Hanneke Smits (HS): I
t’s not just about holding the companies we own to account, I think it’s very important that we live and breathe it ourselves. There are a number of things that we have been focusing on. One is I’ve actually asked our responsible investment team to work on an ESG review of Newton. Newton is not a listed company, but one could think of us as a listed company and say, if our investment team had to rate Newton using ESG criteria, what would that look like. I have already taken some steps to address some of the gaps that exist, and also help celebrate where I think we are really strong. One area for example is diversity and inclusion. Newton has led the way in many ways. It already has a flexible working programme. How we recruit is perhaps different from other firms as well. We recruit vocational trainees, we participate in the returning from the military programme, we have a graduate recruitment programme which brings people from different backgrounds, skills and different phases in their life journey into Newton and that has been very rewarding. On the workforce, a third are female, it could be better, but it is a third, and I that is better than for some other investment firms. 25% of the investment team is female. That is also better than industry standard, but nonetheless it is not a reflection of society and there could be more balance. A diverse workforce should lead to better decision making – whether it’s for Newton as a company or how we think about investing clients’ capital. So putting an additional focus on how we recruit, how we promote people, for me is very very important and so to that extent, I have asked Curt Custard, who is CIO at Newton, to chair the diversity and inclusion committee which brings together a number of people from different teams around the firm.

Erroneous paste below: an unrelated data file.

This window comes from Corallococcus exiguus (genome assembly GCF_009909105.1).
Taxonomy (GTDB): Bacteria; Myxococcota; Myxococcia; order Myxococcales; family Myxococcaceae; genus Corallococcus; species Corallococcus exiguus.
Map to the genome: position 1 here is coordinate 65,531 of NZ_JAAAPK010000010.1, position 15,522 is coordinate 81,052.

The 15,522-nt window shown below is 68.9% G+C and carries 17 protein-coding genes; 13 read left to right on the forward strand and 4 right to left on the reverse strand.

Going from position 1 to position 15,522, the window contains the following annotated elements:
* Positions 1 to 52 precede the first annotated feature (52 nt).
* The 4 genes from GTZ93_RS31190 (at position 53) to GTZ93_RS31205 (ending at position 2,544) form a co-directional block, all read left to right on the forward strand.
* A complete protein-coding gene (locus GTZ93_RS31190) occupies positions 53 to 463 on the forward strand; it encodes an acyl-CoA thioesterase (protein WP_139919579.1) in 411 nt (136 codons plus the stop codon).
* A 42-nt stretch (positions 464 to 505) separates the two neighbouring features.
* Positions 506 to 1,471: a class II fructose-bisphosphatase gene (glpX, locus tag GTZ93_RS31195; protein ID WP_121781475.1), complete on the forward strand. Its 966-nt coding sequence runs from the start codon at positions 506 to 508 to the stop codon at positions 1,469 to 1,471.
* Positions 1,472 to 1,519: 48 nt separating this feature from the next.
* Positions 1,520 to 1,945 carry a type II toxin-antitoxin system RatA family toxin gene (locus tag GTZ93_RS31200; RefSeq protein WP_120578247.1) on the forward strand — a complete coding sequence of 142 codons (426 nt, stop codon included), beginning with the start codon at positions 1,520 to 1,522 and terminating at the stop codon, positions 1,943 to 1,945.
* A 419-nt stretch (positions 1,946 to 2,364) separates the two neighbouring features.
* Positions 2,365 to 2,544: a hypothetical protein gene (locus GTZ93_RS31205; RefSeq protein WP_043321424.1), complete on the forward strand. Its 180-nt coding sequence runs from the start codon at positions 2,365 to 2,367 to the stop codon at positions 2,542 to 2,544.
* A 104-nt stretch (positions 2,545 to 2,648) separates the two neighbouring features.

RS:
One of the areas I did want to ask you about was, as you know over the last year, because clients have been asking and because I think there has been internal demand from some of the investment team, we have launched a suite of sustainable products. Has the launch of those products changed the way you think about our responsibility in this area at all?

HS: Well, it has. It has put more focus in terms of how we invest, and you have done a lot of work with the team Rob in terms of helping us to define, and taking us on a journey as to what is ESG, and what is sustainable investing and there are different strands to it. There is exclusion, versus moving to inclusion, in terms of how we think about companies and how we invest in them. That has then also meant that we have had to do some training with the team, because the ESG approach has been very integral for the 40 years that Newton has been around, but shifting to sustainable has meant engaging with the clients to also understand what they need to get out of these products and strategies, but also engaging with our own team, because it is a shift in mind set to actually include companies on a positive basis rather than actually perhaps considering or not considering them or working on an engagement plan, so I think it has also meant quite a bit of training internally.